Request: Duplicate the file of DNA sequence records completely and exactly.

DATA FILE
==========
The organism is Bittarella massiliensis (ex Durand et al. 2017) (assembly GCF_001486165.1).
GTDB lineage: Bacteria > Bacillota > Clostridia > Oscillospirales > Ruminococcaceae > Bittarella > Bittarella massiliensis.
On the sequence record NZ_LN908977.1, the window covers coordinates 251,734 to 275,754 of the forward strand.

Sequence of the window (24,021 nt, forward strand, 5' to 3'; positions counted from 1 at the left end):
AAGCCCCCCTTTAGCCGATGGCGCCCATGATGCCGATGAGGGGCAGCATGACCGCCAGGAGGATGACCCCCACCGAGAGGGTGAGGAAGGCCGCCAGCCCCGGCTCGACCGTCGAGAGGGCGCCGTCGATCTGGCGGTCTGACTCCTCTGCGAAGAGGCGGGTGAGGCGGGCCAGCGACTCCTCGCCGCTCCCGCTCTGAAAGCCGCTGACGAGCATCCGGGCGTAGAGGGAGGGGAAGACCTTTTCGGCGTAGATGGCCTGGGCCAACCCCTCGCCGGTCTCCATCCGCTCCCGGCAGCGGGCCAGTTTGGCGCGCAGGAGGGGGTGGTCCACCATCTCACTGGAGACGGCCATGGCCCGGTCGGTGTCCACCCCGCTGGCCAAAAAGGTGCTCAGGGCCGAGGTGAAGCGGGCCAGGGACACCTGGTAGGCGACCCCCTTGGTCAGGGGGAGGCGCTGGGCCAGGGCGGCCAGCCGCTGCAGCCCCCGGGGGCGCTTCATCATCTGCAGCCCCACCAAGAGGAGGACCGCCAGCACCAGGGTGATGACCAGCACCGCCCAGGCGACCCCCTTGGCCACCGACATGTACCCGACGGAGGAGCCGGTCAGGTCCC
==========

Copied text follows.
The organism is Bittarella massiliensis (ex Durand et al. 2017) (assembly GCF_001486165.1).
GTDB lineage: Bacteria > Bacillota > Clostridia > Oscillospirales > Ruminococcaceae > Bittarella > Bittarella massiliensis.
On the sequence record NZ_LN908977.1, the window covers coordinates 251,734 to 275,754 of the forward strand.

Sequence of the window (24,021 nt, forward strand, 5' to 3'; positions counted from 1 at the left end):
AAGCCCCCCTTTAGCCGATGGCGCCCATGATGCCGATGAGGGGCAGCATGACCGCCAGGAGGATGACCCCCACCGAGAGGGTGAGGAAGGCCGCCAGCCCCGGCTCGACCGTCGAGAGGGCGCCGTCGATCTGGCGGTCTGACTCCTCTGCGAAGAGGCGGGTGAGGCGGGCCAGCGACTCCTCGCCGCTCCCGCTCTGAAAGCCGCTGACGAGCATCCGGGCGTAGAGGGAGGGGAAGACCTTTTCGGCGTAGATGGCCTGGGCCAACCCCTCGCCGGTCTCCATCCGCTCCCGGCAGCGGGCCAGTTTGGCGCGCAGGAGGGGGTGGTCCACCATCTCACTGGAGACGGCCATGGCCCGGTCGGTGTCCACCCCGCTGGCCAAAAAGGTGCTCAGGGCCGAGGTGAAGCGGGCCAGGGACACCTGGTAGGCGACCCCCTTGGTCAGGGGGAGGCGCTGGGCCAGGGCGGCCAGCCGCTGCAGCCCCCGGGGGCGCTTCATCATCTGCAGCCCCACCAAGAGGAGGACCGCCAGCACCAGGGTGATGACCAGCACCGCCCAGGCGACCCCCTTGGCCACCGACATGTACCCGACGGAGGAGCCGGTCAGGTCCC